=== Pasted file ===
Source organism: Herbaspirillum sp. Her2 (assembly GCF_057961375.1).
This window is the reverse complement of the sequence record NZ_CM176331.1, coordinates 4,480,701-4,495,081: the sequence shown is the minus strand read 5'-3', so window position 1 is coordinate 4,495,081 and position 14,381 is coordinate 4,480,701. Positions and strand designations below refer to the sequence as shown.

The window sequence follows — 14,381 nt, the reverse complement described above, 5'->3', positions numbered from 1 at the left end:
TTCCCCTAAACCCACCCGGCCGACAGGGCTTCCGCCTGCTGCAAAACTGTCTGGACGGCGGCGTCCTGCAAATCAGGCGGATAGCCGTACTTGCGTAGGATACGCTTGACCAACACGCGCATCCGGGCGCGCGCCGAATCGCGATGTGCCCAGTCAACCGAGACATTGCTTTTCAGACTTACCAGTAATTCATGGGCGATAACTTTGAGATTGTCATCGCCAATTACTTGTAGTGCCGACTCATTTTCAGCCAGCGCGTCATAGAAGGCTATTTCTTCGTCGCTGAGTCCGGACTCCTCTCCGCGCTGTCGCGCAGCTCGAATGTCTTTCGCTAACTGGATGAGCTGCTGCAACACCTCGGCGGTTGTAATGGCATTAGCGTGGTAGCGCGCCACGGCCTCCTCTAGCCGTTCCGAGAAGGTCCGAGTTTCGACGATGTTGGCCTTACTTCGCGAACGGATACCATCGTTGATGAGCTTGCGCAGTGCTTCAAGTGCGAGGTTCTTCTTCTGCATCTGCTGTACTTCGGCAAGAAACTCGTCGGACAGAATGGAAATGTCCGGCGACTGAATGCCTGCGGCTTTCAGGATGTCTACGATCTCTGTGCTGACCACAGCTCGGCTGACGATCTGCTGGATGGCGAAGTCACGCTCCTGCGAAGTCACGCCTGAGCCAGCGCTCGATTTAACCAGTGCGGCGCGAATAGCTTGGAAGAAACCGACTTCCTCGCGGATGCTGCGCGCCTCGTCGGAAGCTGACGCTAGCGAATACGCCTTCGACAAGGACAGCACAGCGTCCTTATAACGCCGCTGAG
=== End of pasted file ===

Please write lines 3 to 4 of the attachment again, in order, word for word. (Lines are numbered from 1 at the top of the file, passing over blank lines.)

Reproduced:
The window sequence follows — 14,381 nt, the reverse complement described above, 5'->3', positions numbered from 1 at the left end:
TTCCCCTAAACCCACCCGGCCGACAGGGCTTCCGCCTGCTGCAAAACTGTCTGGACGGCGGCGTCCTGCAAATCAGGCGGATAGCCGTACTTGCGTAGGATACGCTTGACCAACACGCGCATCCGGGCGCGCGCCGAATCGCGATGTGCCCAGTCAACCGAGACATTGCTTTTCAGACTTACCAGTAATTCATGGGCGATAACTTTGAGATTGTCATCGCCAATTACTTGTAGTGCCGACTCATTTTCAGCCAGCGCGTCATAGAAGGCTATTTCTTCGTCGCTGAGTCCGGACTCCTCTCCGCGCTGTCGCGCAGCTCGAATGTCTTTCGCTAACTGGATGAGCTGCTGCAACACCTCGGCGGTTGTAATGGCATTAGCGTGGTAGCGCGCCACGGCCTCCTCTAGCCGTTCCGAGAAGGTCCGAGTTTCGACGATGTTGGCCTTACTTCGCGAACGGATACCATCGTTGATGAGCTTGCGCAGTGCTTCAAGTGCGAGGTTCTTCTTCTGCATCTGCTGTACTTCGGCAAGAAACTCGTCGGACAGAATGGAAATGTCCGGCGACTGAATGCCTGCGGCTTTCAGGATGTCTACGATCTCTGTGCTGACCACAGCTCGGCTGACGATCTGCTGGATGGCGAAGTCACGCTCCTGCGAAGTCACGCCTGAGCCAGCGCTCGATTTAACCAGTGCGGCGCGAATAGCTTGGAAGAAACCGACTTCCTCGCGGATGCTGCGCGCCTCGTCGGAAGCTGACGCTAGCGAATACGCCTTCGACAAGGACAGCACAGCGTCCTTATAACGCCGCTGAG